Supporter Ownership in Scotland

Date: 9th April 2015

There are currently four community owned clubs in senior Scottish football – Stirling Albion, East Stirlingshire, Dunfermline Athletic and Clyde.

Our CEO Paul Goodwin has played a role at both Stirling Albion and Dunfermline Athletic, in each of these cases, ensuring that supporters groups were listened to and that the process of clubs moving into community ownership was conducted in a way that represented the best interests of supporters. He was also instrumental in the successful transformation of the FoH (Foundation of Hearts) and the initial set up of Rangers First. In addition to this, he has also provided advice to Motherwell and Livingston who are at different stages in this process.

Why Community Ownership?

There are many reasons why we believe that community ownership is a positive way forward for Scottish Football. Below we have listed just some of the areas that we believe that such an ownership structure can greatly enhance the opportunities for a football club and its supporters:

Strategic Alliances easier to form

  • Community ownership allows clubs to develop deeper and more long-term strategic partnerships with the local community and businesses.
  • Developing a greater sense of shared agendas and partnerships between local authorities, clubs and business at a time where there is significant focus on community projects and activities.
  • When a club is Supporter owned with a structure that means it needs to report to its members this builds a level of trust and responsibility.
  • It is far easier for supporter/community owned clubs to align agendas with public or private strategic partners.  This helps meet strategic objectives that can help the wider community.
  • A community owned structure means that there is automatically increased transparency.  This helps build trust between organisations.

Financial information more accessible

  • Community ownership creates a greater sense of financial responsibility; an increased recognition for clubs to live within their means.
  • It allows fan owned clubs to raise finance in other, in less conventional ways; such as via ‘Community Shares or through longer term funding initiatives and membership schemes.
  • Fans often complain that clubs have kept them in the dark.  With a Community owned club there is more transparency in terms of the club’s finances plus relevant information more accessible to fans.

Sponsorship opportunities enhanced

  • Sponsors are attracted to community owned clubs due to the more complete buy-in that supporter have to these clubs. This has added a new level of loyalty and responsibility from the stakeholders owning the club.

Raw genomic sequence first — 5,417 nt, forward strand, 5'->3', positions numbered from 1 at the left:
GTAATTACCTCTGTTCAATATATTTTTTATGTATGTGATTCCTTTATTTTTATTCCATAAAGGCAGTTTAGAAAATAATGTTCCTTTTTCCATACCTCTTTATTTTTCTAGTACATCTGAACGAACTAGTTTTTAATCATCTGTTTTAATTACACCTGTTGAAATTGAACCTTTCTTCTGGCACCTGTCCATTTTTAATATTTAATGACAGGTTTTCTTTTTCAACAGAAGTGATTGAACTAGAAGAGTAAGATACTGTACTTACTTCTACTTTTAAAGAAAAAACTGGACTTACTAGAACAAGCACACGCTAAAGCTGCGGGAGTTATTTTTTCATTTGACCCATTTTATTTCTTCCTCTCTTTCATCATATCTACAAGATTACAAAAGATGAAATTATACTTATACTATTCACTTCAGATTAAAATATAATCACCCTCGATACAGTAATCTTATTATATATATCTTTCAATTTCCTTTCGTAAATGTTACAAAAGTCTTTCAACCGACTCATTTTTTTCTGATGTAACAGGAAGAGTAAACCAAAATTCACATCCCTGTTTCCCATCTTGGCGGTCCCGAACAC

• In England, attendance figures are generally higher when compared with competitors at the same level; e.g. FC United of Manchester and AFC Wimbledon.
  • It is also a deeper association that enhances the reputational value for sponsors, i.e. being associated with a club owned by its supporters can provide added value.
  • Community reputational value can help to forge longer-term relationships between club and sponsor. We saw at Stirling Albion where the Sponsor intended to leave the club then recommitted for an additional 4 years.  This made Prudential the longest running sponsorship in Scottish Football.

Transparency, Openness and Trust

  • All supporter owned clubs have to publish annual accounts that have to be approved by members at their AGM.
  • Provides a level of scrutiny and recourse for supporters as well as a level of public transparency that is often lacking at other clubs where benefactors can choose what they wish to tell the stakeholders.
  • At community clubs there is a level of openness and transparency not seen at conventional clubs. We believe that this is a key factor in developing and maintaining relationships across all areas of the business.

Business a Pleasure

Community ownership is NOT new, many years ago when football first started; it was the way that most of our clubs were run. A return to this type of structure offers better democracy, governance and further fan involvement in the ownership of cultural and social institutions.  In addition to this, individual investors can still get something out of involvement in fan owned clubs. As the cases at Stirling Albion, Pars United and Foundation of Hearts show, supporters are happy to work with the business acumen of the investors, especially if they help by providing funding to buy the club or stadia and work with them to build a long term sustainable future for the clubs.

Supporter Ownership in Scotland – a new beginning

In 2014 The SFA’s National Football Supporters Survey, revealed a strong majority of fans believed that community ownership model can work in Scotland. As each new venture takes place it builds a confidence that this approach can work regardless of the size of the club involved.

Our team members have vast experience or working in this sector and have worked with (and in some instances are still working with) clubs such as Heart of Midlothian, Motherwell, Kilmarnock, Annan, East Fife, Livingston and Falkirk to further involve supporters in the ownership and governance of clubs. With a strong management team that includes an Accountancy and Restructuring partner and a Legal practice, we are sure that the SFSA can support any fans organisations in developing and growing the community ownership model.

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